Timbuktu (Republik of Mali)
Twin city since 1968
Timbuktu is an oasis city in the West African state of Mali. It is situated five kilometres from the Niger River and has been a centre for trans-Saharan trade for centuries. The city has been a centre of learning in the Islamic world since as far back as the 15th and 16th centuries with Sankoré University.
The three mosques that are major features of the city, the Djinguereber Mosque, Sankoré Mosque and Sidi Yahia Mosque, have been UNESCO World Heritage sites since 1988. The city’s World Heritage sites also include 16 cemeteries and mausoleums.
The 1990s saw the Tuareg rebellion with the aim of proclaiming an independent state. The rebellion ended in 1996 with a symbolic weapon burning. The Flame of Peace in Timbuktu recalls the historic peace accord.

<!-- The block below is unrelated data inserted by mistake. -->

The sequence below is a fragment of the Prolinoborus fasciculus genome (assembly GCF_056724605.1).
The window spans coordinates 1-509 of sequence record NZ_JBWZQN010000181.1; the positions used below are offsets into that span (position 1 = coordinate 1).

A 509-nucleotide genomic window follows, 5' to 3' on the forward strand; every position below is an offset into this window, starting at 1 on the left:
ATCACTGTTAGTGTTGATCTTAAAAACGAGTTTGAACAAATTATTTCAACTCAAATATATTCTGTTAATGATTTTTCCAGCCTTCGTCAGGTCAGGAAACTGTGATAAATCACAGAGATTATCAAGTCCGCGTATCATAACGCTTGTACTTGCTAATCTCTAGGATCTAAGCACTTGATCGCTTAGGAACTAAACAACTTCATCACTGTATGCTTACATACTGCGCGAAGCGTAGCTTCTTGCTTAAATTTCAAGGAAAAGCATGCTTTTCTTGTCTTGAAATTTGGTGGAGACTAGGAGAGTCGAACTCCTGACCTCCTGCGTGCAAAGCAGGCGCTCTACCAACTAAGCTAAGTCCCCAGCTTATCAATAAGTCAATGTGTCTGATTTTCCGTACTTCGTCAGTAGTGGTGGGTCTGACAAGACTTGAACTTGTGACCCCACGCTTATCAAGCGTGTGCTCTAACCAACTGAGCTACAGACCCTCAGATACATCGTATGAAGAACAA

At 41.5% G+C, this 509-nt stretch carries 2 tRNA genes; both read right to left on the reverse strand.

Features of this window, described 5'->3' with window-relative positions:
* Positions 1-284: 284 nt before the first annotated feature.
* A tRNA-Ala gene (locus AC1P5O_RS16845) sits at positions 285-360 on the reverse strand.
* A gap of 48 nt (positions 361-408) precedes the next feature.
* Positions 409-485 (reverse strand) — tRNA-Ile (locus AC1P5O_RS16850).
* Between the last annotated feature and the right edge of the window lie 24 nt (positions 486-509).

In 2006, Timbuktu was a World Capital of Islamic Culture.
In April 2012, the city was occupied by Islamist rebels and was only recaptured by Malian and French troops in January 2013. Assaults, detentions and torture took place during the occupation. Schools were closed, and the local infrastructure was entirely destroyed. Shortly before the city was recaptured, the Islamists set a library on fire, destroying unique centuries-old manuscripts. The City of Chemnitz donated 10,000 euros to support the reconstruction of schools and infrastructure; the money was raised by donations from residents.
Within the framework of the city partnership, the City of Chemnitz has also donated funds to the following projects: extensive tree planting in Timbuktu, the provision of school materials, a transport of relief supplies providing medical equipment and appliances, and a solar plant for the regional hospital. Representatives of the German Development Service (DED) lent valuable support to these projects on the ground.